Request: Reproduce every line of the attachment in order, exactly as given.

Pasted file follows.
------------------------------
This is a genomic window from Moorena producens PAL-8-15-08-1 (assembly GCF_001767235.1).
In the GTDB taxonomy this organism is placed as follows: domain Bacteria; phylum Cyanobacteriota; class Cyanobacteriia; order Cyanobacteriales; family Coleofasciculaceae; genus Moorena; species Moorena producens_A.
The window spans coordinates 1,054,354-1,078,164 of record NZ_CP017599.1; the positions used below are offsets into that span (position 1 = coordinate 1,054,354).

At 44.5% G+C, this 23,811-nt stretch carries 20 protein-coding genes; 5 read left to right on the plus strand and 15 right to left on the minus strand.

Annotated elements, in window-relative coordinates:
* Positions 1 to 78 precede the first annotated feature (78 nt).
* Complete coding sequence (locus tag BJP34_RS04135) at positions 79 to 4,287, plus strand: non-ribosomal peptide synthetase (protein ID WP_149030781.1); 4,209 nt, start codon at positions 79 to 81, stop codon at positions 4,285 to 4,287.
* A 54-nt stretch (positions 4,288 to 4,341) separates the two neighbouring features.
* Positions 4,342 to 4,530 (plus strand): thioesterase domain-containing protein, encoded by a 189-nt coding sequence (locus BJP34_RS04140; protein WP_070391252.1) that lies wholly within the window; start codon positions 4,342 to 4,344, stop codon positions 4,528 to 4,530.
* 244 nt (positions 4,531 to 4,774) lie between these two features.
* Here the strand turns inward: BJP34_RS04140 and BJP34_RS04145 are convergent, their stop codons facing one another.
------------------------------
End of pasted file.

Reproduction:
This is a genomic window from Moorena producens PAL-8-15-08-1 (assembly GCF_001767235.1).
In the GTDB taxonomy this organism is placed as follows: domain Bacteria; phylum Cyanobacteriota; class Cyanobacteriia; order Cyanobacteriales; family Coleofasciculaceae; genus Moorena; species Moorena producens_A.
The window spans coordinates 1,054,354-1,078,164 of record NZ_CP017599.1; the positions used below are offsets into that span (position 1 = coordinate 1,054,354).

At 44.5% G+C, this 23,811-nt stretch carries 20 protein-coding genes; 5 read left to right on the plus strand and 15 right to left on the minus strand.

Annotated elements, in window-relative coordinates:
* Positions 1 to 78 precede the first annotated feature (78 nt).
* Complete coding sequence (locus tag BJP34_RS04135) at positions 79 to 4,287, plus strand: non-ribosomal peptide synthetase (protein ID WP_149030781.1); 4,209 nt, start codon at positions 79 to 81, stop codon at positions 4,285 to 4,287.
* A 54-nt stretch (positions 4,288 to 4,341) separates the two neighbouring features.
* Positions 4,342 to 4,530 (plus strand): thioesterase domain-containing protein, encoded by a 189-nt coding sequence (locus BJP34_RS04140; protein WP_070391252.1) that lies wholly within the window; start codon positions 4,342 to 4,344, stop codon positions 4,528 to 4,530.
* 244 nt (positions 4,531 to 4,774) lie between these two features.
* Here the strand turns inward: BJP34_RS04140 and BJP34_RS04145 are convergent, their stop codons facing one another.